There is a lot of buzz around clean technology, distributed energy resources (DERs), microgrids, and other technological innovations in the renewable energy and clean transport industries and how these developments can contribute to solving longstanding environmental justice issues. As these innovations develop, energy markets will undergo substantial changes to which consumers and industry participants alike will need to adapt and leverage. Every other week, K&L Gates’ The Energizer will highlight emerging issues or stories relating to the use of DERs, energy storage, emerging technologies, hydrogen, and other innovations driving the energy industry forward.
DEPARTMENT OF ENERGY ANNOUNCES US$25 MILLION IN FUNDING TO STUDY CLEAN HYDROGEN FOR ELECTRICITY GENERATION
On 19 May 2022, the U.S. Department of Energy (DOE) awarded US$24.9 million dollars of total funding to six private-sector companies to study the feasibility of hydrogen for electricity generation. Specifically, the partnership serves as a driver in the research and development of advanced technologies to increase hydrogen availability and efficient fuel use in electricity generation.
One of DOE’s goals is to make energy sources—like hydrogen—more affordable and accessible, thereby advancing the goal of decarbonizing the U.S. electric grid. DOE’s National Energy Technology Laboratory will manage the six hydrogen research projects that received funding. Those projects include a study of a hydrogen production plant by 8 Rivers Capital, LLC; a study of the use of ammonia-hydrogen fuel mixtures in gas turbines by Gas Technology Institute; two studies by General Electric on the use of hydrogen or hydrogen-mixtures to power electric generating turbines; and two studies by Raytheon Technologies Research Center on the use of different hydrogen mixtures as a fuel source for electric generating turbines.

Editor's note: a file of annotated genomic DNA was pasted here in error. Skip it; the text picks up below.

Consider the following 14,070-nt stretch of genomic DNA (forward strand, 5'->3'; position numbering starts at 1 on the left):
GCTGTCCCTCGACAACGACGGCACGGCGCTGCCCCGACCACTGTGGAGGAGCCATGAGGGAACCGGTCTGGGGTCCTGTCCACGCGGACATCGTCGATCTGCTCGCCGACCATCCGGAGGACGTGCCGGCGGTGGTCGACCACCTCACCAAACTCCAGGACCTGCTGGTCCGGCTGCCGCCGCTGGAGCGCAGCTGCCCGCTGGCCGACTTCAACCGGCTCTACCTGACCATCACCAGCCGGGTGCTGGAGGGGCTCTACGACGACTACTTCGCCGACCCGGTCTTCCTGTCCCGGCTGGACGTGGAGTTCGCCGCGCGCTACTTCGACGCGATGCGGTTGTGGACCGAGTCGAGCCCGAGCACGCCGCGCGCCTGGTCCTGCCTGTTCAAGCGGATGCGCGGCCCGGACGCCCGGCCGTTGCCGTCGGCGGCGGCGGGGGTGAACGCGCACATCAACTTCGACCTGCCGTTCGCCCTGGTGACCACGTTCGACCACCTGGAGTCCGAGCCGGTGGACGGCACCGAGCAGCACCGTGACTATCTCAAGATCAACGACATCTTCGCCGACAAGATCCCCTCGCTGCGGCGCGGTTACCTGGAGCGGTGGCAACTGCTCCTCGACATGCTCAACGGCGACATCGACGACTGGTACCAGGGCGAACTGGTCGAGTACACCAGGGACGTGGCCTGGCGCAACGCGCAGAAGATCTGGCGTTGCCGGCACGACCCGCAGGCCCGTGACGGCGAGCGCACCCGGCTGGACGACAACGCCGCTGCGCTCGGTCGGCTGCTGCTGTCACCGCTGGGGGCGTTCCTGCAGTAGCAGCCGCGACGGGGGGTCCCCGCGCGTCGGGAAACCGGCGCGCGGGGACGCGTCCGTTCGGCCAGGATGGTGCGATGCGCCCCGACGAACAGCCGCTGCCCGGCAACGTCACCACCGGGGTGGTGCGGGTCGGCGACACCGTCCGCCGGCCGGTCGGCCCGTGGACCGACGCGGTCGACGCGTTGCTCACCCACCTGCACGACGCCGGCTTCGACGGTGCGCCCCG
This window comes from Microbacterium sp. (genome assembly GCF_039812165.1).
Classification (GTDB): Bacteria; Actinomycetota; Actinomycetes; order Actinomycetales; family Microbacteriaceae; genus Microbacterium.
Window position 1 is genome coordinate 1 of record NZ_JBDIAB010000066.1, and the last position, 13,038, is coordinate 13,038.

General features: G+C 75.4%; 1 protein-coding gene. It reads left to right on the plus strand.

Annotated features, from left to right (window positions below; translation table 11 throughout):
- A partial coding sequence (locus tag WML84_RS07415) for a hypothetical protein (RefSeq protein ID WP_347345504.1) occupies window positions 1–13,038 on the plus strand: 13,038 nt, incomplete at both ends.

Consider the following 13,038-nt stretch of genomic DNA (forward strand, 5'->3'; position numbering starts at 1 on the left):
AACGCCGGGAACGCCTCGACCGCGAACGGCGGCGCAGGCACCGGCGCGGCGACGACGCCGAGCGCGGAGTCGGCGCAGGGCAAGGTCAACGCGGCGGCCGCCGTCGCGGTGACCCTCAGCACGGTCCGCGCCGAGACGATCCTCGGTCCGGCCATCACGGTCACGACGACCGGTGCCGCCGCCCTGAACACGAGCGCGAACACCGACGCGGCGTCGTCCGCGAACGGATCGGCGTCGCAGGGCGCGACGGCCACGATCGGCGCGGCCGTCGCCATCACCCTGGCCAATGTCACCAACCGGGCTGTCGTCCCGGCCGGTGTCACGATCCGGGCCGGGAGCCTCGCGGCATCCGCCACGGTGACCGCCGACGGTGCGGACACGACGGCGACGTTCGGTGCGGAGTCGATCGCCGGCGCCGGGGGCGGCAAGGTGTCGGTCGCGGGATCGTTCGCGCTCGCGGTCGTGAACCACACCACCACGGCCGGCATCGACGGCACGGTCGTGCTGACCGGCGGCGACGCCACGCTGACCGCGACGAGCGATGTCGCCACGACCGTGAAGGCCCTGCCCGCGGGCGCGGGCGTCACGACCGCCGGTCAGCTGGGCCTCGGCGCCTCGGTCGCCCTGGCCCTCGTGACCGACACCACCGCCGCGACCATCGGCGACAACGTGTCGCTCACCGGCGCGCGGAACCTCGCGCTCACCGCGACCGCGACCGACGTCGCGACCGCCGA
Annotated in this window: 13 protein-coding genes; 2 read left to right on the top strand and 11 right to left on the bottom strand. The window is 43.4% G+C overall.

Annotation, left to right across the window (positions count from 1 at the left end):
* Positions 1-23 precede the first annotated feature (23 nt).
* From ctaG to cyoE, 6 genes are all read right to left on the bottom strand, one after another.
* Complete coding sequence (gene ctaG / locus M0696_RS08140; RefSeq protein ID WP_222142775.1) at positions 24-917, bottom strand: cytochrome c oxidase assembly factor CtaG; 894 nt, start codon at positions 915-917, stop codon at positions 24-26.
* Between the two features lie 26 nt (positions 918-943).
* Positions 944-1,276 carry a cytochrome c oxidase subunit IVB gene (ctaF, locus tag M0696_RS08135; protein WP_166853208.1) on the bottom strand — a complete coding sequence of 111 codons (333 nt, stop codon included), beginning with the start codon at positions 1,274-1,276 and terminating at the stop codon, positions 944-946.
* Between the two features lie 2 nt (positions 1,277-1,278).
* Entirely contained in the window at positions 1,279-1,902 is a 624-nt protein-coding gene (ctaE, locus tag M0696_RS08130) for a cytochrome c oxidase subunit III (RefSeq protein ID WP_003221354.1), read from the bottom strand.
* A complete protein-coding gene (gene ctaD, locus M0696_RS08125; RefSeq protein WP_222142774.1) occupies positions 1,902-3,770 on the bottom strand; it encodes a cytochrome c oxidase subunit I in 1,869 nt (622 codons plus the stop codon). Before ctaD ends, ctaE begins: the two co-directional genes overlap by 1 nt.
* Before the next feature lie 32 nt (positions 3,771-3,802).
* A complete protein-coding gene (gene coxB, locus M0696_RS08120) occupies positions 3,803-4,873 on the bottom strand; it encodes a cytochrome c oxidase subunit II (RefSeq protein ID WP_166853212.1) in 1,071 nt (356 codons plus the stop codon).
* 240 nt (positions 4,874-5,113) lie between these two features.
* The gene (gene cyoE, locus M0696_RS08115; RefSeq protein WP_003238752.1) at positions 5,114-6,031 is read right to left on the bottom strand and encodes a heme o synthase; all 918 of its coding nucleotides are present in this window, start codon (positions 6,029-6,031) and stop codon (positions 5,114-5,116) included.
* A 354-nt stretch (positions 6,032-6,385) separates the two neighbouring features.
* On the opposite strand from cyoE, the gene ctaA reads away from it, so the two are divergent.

DEPARTMENT OF ENERGY ANNOUNCES US$3.5 BILLION CARBON CAPTURE PROGRAM
On 19 May 2022, DOE released a Notice of Intent to fund the Regional Direct Air Capture Hubs Program (RDACH or the Program), a US$3.5 billion carbon capture program authorized by the Infrastructure Investment and Jobs Act (commonly known as the Bipartisan Infrastructure Bill). The Program will contribute to the development of four large-scale, regional direct air capture hubs that will each in turn support a network of projects that will capture and store carbon dioxide directly from the air.
These direct air capture projects are a cornerstone of the Biden administration’s efforts to reduce greenhouse gas emissions by 50 – 52 % from 2005 levels by 2030. DOE anticipates that the will have the capacity to capture and permanently store at least one million metric tons of carbon dioxide from the atmosphere annually, either from a single unit or from multiple interconnected units. DOE also hopes the hubs can eventually be developed into a regional or interregional carbon network to facilitate further carbon sequestration and/or utilization.
To be selected for RDACH, projects will have to demonstrate the delivery and storage or end use of removed atmospheric carbon. Project applications will be evaluated against several criteria including scalability, employment potential, and location in a carbon-intensive area. DOE also indicated that, in the development and deployment of the regional hubs, it will emphasize environmental justice, consent-based siting, equity and workforce development, and domestic supply chains and manufacturing.
HAWAI‛I LAWMAKERS CONSIDERING A CAP ON RENEWABLE ENERGY
Hawai‛i lawmakers are on the cusp of approving a bill with large-scale implications for renewable energy in Hawai‛i. In May 2022, the Hawai‛i legislature passed S.B. 2510, Relating to Renewable Energy (the Bill). The original language of the Bill proposed a requirement that each island generate at least 55% of its renewable energy from “firm renewables,” or those generation resources capable of producing energy continuously (e.g. biomass facilities).
In light of interest group pushback from various entities including utilities and solar energy advocates, the House Energy and Environmental Protection Committee’s (EEPC) chair led a unanimous committee vote to amend the prescriptive language. During a closed-door session, EEPC amended the Bill to include a new requirement that reduces the firm renewable mandate and includes a cap on renewables. S.B. 2510 now provides that each island must use firm renewables for one-third of its renewable portfolio, reduced from the previous 55% mandate. Other power sources, like petroleum or solar, would be capped at 45% of each islands’ total energy portfolio. S.B. 2510 is now headed to Hawai‛i Governor David Ige for his signature.
David Wang also contributed to this article.